Tuesday 15 July 2008

Away for two weeks! :D

I'm leaving Ireland today. I'll be "home" for two whole weeks! I will be in Tuscany for a few days to see mum, granny and friends ( and also to see some good gigs, including Verve and Chemical Brothers...)and then off to Sicily for some serious swimming, sunbathing, and lazying and to see my dad.
I don't think I'll be posting here much even though I've so many reviews to do...but we'll see about them when I'm back on duty!
I'll leave you with some piccies of the places I'm going to, so you know why you should be jealous :D hihi...
Livorno - calafuria:

Livorno - Calignaia:

Check out this website for more piccies.

and Levanzo (small island on the west side of Sicily)!

I'm going to spend a lot of time sitting in the bar you can see on the right...so relaxing!

more of Levanzo...how I love this place, you can't imagine...

That's all for now, I'm hoping to take lots of pictures too, so more to come when I'm back! have great summer everybody :D

Monday 7 July 2008

Picture Book Monday (on a Tuesday...): Il Sung Na

This week I'd like to focus on one author, instead of just one title.
Il Sung Na has only published two books up to now, so I thought it'd be best to feature both of them.
His debut, Zzzzz - a book of sleep , is a true piece of art. It won me over immediately, with just one glance. Just take a look at some examples and judge for yourself:

He uses a mix of manual and digital media to create a unique decorative effect which is just stunning. I love the way he draws flowers everywhere, on elephants, whales, birds and fish. It looks like he doodled all over the pages, with spirals and prints and random decorations, but instead of looking messy, the result is really stylish and personal.

Even though I think this is his best work, his second book is great too.
It's called The Thingamabob, a funny tale of an elephant who finds a strange looking object and can't figure out what it is for...until it starts to rain!

This book is packed with elephant-y cuteness. It uses lighter tones of colours and it's less detailed than A book of sleep, but it still has all its charm and originality.

Click on the pictures to enlarge them and have a better look. It's worth it.

I'm so glad there's artist like Il Sun Na around. They definitely raise children's picture book onto a higher level. Children deserve to be exposed to these kind of beautiful works. I believe it helps expand their visual imagination and develop their artistic souls.
Sometimes I hear people saying "ah yes, this is great but would the kids understand it? Isn't it too advanced/complicated/more for adults than for them?". It's like saying when something is good than it's not for children.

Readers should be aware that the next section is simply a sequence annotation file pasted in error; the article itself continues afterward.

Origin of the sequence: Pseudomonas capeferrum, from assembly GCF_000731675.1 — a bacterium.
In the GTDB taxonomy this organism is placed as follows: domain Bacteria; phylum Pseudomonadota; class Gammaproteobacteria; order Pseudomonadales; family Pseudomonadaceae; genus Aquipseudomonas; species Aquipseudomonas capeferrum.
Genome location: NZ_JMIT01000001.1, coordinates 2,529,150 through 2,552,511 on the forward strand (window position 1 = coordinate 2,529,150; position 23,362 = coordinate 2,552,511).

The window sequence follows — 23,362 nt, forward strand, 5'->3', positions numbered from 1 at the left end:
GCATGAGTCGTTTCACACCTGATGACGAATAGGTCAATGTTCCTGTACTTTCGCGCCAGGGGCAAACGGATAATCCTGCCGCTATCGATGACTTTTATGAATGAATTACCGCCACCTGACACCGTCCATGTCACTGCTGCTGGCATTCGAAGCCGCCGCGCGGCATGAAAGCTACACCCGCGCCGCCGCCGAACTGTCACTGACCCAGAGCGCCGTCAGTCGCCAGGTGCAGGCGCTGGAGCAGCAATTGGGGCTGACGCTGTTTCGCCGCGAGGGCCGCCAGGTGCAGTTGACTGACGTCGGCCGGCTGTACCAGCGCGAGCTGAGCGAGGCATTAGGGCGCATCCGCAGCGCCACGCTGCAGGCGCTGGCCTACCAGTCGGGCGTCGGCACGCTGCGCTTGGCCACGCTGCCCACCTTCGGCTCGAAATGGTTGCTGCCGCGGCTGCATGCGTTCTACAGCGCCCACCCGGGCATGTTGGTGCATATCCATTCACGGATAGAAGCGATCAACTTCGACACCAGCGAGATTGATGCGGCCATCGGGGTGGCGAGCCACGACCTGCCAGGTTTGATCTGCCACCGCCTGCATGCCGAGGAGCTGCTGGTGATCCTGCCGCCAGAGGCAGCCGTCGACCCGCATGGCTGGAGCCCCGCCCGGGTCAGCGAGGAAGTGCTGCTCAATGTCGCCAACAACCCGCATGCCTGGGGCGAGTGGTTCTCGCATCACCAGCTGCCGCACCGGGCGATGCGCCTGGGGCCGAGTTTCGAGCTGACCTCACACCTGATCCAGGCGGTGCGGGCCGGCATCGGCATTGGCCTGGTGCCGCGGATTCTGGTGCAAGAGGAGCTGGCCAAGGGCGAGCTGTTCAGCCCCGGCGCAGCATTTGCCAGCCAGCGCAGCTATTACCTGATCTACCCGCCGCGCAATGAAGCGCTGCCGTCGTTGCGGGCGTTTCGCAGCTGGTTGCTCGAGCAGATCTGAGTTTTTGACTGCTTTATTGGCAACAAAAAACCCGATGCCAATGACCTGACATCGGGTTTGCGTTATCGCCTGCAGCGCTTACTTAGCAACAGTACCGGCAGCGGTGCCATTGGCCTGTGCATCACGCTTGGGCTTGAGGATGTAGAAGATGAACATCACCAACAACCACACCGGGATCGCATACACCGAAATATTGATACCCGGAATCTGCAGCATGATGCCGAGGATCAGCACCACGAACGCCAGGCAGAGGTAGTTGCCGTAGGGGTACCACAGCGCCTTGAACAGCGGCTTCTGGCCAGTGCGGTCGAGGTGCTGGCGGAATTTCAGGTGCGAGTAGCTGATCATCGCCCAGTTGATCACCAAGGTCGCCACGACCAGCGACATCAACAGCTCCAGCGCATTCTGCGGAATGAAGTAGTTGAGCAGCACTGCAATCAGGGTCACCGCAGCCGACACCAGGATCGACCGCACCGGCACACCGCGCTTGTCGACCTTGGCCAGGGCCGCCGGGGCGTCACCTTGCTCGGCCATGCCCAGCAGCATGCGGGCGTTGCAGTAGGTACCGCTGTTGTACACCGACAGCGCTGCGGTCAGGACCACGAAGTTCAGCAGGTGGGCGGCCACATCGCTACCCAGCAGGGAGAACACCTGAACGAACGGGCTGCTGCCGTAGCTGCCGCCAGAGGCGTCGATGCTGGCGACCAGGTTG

And that goes to show how many times people tend to underestimate kids and toddlers.
I'm not saying this for Il Sung Na's books in particular. It's just something that bugs me a lot, since I've been working in bookshops and I've been dying to say it!
So, give children the best books. Expose them to art and beauty. Let them play freely with colours and paint and most importantly scrap all those dreadful narrow-minding colouring books!!!

Friday 4 July 2008

The Accidental - Ali Smith

One summer day in Norfolk, Amber appears at the front door of the Smart family, and changes everything. The book describes the effect that this strange woman has on each of them, through their eyes, so that at every chapter the perspective shifts from one member of the family to the other.
There's 12 year-old Astrid obsessed with videoing everything. Teenager Magnus, who is tormented by a school tragedy he feels responsible for. There's lecturer Michael and his long list of sexual conquests, and then there's writer Eve, who is trying to write another bestseller, but is afflicted by the writer's block.

Ok, I'll be honest. I didn't get this book at all. Maybe I'm too used to reading children's literature now, and I can't appreciate this kind of writing, or maybe it just wasn't my thing. The fact is that I couldn't even finish it.
It started well, I enjoyed the first quarter of it, I found it funny and I was really interested to know what was going to happen. Then nothing happened. I was half way through it when I realised I didn't care about any of the characters. Then when I only had about 20 pages to go, I quit. When you start skipping sentences, then paragraphs, then pages, you know it's time to put an end to it. I'm really sad to say this because I wanted to like it and I thought I loved the style at first. Unofortunately it got weirder and weirder till it lost me completely.